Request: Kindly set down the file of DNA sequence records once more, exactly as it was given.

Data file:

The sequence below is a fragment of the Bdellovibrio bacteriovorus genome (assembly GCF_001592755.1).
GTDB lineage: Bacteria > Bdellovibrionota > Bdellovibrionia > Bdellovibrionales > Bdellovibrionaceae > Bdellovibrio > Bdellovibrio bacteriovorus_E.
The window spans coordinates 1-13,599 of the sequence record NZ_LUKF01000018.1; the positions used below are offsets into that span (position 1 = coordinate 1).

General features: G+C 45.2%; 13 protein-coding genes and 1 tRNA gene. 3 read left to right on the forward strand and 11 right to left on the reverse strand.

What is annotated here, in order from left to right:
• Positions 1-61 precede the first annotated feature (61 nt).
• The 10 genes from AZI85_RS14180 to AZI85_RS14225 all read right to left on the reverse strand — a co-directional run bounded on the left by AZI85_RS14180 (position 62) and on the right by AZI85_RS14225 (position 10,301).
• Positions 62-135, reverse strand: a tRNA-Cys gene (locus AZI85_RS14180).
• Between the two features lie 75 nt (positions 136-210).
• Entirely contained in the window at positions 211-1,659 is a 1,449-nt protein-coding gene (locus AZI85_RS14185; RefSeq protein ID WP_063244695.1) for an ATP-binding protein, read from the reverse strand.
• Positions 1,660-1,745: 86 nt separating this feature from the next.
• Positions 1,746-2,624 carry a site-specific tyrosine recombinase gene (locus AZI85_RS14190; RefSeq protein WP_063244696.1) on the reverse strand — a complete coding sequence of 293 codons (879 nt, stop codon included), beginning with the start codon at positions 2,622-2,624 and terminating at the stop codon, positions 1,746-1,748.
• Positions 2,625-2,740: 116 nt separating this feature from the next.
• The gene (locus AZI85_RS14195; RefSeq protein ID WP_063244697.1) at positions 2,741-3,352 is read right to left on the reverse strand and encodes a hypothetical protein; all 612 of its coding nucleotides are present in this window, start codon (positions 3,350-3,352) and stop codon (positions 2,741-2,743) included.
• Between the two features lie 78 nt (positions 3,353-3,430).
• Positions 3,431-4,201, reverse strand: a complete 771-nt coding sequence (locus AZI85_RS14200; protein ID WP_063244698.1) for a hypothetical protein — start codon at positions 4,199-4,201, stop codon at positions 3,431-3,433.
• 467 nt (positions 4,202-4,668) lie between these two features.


The sequence below is a fragment of the Bdellovibrio bacteriovorus genome (assembly GCF_001592755.1).
GTDB lineage: Bacteria > Bdellovibrionota > Bdellovibrionia > Bdellovibrionales > Bdellovibrionaceae > Bdellovibrio > Bdellovibrio bacteriovorus_E.
The window spans coordinates 1-13,599 of the sequence record NZ_LUKF01000018.1; the positions used below are offsets into that span (position 1 = coordinate 1).

General features: G+C 45.2%; 13 protein-coding genes and 1 tRNA gene. 3 read left to right on the forward strand and 11 right to left on the reverse strand.

What is annotated here, in order from left to right:
• Positions 1-61 precede the first annotated feature (61 nt).
• The 10 genes from AZI85_RS14180 to AZI85_RS14225 all read right to left on the reverse strand — a co-directional run bounded on the left by AZI85_RS14180 (position 62) and on the right by AZI85_RS14225 (position 10,301).
• Positions 62-135, reverse strand: a tRNA-Cys gene (locus AZI85_RS14180).
• Between the two features lie 75 nt (positions 136-210).
• Entirely contained in the window at positions 211-1,659 is a 1,449-nt protein-coding gene (locus AZI85_RS14185; RefSeq protein ID WP_063244695.1) for an ATP-binding protein, read from the reverse strand.
• Positions 1,660-1,745: 86 nt separating this feature from the next.
• Positions 1,746-2,624 carry a site-specific tyrosine recombinase gene (locus AZI85_RS14190; RefSeq protein WP_063244696.1) on the reverse strand — a complete coding sequence of 293 codons (879 nt, stop codon included), beginning with the start codon at positions 2,622-2,624 and terminating at the stop codon, positions 1,746-1,748.
• Positions 2,625-2,740: 116 nt separating this feature from the next.
• The gene (locus AZI85_RS14195; RefSeq protein ID WP_063244697.1) at positions 2,741-3,352 is read right to left on the reverse strand and encodes a hypothetical protein; all 612 of its coding nucleotides are present in this window, start codon (positions 3,350-3,352) and stop codon (positions 2,741-2,743) included.
• Between the two features lie 78 nt (positions 3,353-3,430).
• Positions 3,431-4,201, reverse strand: a complete 771-nt coding sequence (locus AZI85_RS14200; protein ID WP_063244698.1) for a hypothetical protein — start codon at positions 4,199-4,201, stop codon at positions 3,431-3,433.
• 467 nt (positions 4,202-4,668) lie between these two features.